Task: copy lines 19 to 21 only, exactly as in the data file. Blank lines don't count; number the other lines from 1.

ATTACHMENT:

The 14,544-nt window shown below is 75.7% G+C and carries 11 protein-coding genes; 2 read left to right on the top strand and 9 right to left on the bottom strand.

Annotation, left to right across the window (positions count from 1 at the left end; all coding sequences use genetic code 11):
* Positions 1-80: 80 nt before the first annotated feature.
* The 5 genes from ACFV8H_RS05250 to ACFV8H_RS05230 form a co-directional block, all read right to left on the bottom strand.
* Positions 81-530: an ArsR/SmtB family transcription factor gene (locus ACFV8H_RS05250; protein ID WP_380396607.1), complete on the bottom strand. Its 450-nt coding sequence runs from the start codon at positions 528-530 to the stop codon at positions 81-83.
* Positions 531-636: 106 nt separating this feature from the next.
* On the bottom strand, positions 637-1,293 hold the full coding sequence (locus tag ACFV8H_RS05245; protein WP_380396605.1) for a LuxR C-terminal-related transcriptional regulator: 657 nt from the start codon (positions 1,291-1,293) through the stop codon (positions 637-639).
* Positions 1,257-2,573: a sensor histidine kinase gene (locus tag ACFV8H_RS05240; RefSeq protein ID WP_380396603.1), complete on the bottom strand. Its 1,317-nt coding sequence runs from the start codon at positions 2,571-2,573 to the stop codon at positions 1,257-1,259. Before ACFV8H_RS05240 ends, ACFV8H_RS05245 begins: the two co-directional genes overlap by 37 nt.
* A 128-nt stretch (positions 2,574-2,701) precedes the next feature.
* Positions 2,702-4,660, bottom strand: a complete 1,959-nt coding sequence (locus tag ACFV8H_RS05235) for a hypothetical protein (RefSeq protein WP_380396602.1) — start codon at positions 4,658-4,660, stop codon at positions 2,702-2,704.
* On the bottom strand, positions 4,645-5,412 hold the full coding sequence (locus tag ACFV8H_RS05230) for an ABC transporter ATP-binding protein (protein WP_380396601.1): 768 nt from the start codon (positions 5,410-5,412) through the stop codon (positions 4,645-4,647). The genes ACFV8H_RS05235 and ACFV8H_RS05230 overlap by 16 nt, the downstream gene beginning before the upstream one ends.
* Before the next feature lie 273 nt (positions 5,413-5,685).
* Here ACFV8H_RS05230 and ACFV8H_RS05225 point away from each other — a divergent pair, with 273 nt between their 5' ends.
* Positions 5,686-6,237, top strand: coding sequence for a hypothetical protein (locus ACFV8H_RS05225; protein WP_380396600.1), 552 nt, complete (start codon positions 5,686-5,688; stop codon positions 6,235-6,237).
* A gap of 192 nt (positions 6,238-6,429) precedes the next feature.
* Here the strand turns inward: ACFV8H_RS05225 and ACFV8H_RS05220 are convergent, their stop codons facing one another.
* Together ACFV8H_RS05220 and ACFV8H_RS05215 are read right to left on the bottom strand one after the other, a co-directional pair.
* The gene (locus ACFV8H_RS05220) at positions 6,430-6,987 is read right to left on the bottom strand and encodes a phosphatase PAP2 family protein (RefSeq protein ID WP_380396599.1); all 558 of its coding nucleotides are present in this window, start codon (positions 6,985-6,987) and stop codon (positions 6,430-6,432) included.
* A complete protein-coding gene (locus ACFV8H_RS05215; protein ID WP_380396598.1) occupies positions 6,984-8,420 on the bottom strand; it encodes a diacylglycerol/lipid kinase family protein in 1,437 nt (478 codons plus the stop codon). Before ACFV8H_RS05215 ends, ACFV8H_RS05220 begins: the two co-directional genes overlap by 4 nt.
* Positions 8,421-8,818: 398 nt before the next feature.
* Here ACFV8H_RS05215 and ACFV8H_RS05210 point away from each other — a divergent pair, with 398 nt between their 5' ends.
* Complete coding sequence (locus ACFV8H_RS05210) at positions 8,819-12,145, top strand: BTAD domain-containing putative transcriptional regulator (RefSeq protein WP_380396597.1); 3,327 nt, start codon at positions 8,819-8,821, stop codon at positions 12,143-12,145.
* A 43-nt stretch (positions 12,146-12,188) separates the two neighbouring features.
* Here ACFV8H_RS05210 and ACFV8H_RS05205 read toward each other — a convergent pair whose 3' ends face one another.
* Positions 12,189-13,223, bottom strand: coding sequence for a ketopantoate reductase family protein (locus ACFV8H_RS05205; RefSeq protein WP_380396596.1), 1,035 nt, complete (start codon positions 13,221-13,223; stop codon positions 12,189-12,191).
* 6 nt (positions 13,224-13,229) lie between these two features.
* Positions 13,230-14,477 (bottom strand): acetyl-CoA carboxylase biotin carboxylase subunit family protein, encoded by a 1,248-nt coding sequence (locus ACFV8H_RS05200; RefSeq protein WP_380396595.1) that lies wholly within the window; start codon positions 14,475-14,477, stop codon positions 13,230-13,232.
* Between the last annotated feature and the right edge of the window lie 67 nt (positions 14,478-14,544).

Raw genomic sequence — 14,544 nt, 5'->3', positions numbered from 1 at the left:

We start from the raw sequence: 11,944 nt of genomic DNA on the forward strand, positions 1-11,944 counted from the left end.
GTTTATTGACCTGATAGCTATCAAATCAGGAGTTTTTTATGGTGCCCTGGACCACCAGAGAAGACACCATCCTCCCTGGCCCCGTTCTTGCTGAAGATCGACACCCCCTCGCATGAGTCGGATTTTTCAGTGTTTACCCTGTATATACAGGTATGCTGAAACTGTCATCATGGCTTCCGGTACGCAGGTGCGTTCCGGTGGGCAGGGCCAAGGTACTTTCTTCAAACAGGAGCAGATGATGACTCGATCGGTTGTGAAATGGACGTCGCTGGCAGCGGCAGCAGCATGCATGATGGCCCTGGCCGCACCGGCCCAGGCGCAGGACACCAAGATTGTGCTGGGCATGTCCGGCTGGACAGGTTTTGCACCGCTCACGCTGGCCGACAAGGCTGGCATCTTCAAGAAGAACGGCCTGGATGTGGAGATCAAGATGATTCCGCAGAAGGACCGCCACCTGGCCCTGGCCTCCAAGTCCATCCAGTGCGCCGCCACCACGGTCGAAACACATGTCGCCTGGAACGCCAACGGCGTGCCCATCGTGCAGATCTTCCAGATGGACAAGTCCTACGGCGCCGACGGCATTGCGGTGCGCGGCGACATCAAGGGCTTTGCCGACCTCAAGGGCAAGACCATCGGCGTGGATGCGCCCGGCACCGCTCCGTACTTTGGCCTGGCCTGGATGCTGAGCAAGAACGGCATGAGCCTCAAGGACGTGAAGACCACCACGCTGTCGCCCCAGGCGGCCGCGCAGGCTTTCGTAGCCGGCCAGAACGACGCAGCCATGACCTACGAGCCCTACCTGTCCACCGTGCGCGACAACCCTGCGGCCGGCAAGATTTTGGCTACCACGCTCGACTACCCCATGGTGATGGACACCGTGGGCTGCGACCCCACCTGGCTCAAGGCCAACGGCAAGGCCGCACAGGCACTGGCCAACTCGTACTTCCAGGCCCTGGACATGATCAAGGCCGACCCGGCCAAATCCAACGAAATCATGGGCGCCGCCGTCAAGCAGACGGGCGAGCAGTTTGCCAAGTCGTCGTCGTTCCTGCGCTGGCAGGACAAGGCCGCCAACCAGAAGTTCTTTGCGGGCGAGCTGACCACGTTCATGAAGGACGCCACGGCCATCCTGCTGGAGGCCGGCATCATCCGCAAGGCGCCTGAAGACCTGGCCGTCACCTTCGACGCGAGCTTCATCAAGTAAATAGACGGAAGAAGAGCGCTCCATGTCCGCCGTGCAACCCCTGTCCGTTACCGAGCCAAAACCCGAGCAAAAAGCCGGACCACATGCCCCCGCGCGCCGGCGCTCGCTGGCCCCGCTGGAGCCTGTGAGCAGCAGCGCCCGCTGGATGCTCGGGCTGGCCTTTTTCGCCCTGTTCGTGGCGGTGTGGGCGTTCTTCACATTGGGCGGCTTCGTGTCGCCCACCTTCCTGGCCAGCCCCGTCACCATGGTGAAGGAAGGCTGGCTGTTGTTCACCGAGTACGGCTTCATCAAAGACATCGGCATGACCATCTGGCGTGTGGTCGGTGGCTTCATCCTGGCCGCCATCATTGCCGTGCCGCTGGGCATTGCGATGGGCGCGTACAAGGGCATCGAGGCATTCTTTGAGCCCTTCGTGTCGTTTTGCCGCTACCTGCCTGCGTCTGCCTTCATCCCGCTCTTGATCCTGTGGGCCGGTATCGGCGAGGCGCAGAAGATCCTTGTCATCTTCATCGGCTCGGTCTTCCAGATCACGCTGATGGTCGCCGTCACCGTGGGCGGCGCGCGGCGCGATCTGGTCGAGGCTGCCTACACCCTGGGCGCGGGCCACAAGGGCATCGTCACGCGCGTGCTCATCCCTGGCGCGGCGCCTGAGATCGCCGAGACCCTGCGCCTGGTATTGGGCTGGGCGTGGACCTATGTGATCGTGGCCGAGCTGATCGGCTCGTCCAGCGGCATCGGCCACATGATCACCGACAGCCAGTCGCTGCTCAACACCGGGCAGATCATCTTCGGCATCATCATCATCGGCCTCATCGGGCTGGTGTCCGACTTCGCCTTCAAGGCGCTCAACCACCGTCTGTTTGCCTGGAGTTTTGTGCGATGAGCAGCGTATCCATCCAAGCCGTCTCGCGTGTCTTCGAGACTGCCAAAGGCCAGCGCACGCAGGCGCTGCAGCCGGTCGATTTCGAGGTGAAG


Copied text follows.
* A complete protein-coding gene (locus ACFV8H_RS05215; protein ID WP_380396598.1) occupies positions 6,984-8,420 on the bottom strand; it encodes a diacylglycerol/lipid kinase family protein in 1,437 nt (478 codons plus the stop codon). Before ACFV8H_RS05215 ends, ACFV8H_RS05220 begins: the two co-directional genes overlap by 4 nt.
* Positions 8,421-8,818: 398 nt before the next feature.
* Here ACFV8H_RS05215 and ACFV8H_RS05210 point away from each other — a divergent pair, with 398 nt between their 5' ends.